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Hooniverse Asks- Does Front-Wheel Drive BMW Equate to End of the World?

Robert Emslie September 19, 2011 Hooniverse Asks 57 Comments

Many auto manufacturers are tied to a physical aspect of their products, and can encounter a rebuff from both devotees and buyers alike when they mess with that. Porsche had a hard time gaining acceptance of their front-engined wares from aficionados who like it in back. Ferrari held off for decades before applying the Prancing Horse badge to anything with less than a twelve under its road-going hood. And BMW only makes rear-wheel drive cars, right?

That last one requires a qualification as BMW does make all-wheel drive vehicles, however, they are all based on an architecture that is obviously rear-drive based. With so much legacy, and for years, so much advocacy for rear-wheel drive being the best for handling, what would it entail if BMW were to release a front-driver?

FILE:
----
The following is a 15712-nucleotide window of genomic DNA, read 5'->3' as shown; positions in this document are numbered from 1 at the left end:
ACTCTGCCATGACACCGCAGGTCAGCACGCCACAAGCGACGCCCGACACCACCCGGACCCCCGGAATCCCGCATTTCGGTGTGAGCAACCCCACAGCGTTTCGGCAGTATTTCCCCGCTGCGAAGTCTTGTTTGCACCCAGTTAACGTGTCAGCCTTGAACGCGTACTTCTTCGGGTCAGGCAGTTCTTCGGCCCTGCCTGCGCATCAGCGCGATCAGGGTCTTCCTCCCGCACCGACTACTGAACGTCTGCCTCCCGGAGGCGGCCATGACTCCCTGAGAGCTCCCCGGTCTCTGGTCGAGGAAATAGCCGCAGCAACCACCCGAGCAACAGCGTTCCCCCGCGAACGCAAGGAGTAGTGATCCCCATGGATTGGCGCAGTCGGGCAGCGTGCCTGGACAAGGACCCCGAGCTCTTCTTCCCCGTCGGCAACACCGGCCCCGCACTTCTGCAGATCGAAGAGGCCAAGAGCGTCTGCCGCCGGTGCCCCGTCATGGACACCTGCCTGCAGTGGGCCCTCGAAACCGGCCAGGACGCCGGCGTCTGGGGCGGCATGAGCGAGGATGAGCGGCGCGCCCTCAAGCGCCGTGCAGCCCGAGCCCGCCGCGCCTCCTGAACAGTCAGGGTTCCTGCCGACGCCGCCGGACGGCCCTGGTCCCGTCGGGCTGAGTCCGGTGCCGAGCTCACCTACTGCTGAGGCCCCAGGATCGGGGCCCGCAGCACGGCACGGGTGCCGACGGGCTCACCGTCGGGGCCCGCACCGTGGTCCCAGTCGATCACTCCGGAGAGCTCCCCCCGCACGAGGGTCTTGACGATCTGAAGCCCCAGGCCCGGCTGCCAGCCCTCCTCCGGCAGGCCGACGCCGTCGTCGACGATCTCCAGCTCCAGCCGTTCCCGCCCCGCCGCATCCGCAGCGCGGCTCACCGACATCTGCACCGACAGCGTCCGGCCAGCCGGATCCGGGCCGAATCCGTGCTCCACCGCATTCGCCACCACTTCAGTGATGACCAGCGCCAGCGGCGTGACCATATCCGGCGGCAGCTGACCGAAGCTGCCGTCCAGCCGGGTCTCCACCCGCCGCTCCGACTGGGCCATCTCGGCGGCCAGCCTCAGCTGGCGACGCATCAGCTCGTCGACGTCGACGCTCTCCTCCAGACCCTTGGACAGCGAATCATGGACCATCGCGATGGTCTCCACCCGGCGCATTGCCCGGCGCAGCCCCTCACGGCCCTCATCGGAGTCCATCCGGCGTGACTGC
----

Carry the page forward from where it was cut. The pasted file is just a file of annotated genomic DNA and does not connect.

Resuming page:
They already have, to a certain extent, the Mini, which is a brand wholly-owned by the German company, exhibits engineering from a still-born front driver BMW was contemplating a decade or more back. It’s winged Mini badge rather than a roundel makes its front driviness acceptable to the faithful, but now BMW is rumored to be prepping for another car – one that will be both a puller and a wearer of that propeler-emmulating badge. Double-You, Tee and  Eff!

Will it mean the last vestige of BMW-ness will be ripped whole-cloth from the brand, or will it mean a new page in the Ultimate Driving Machine bible?

Image source: [Carscoop]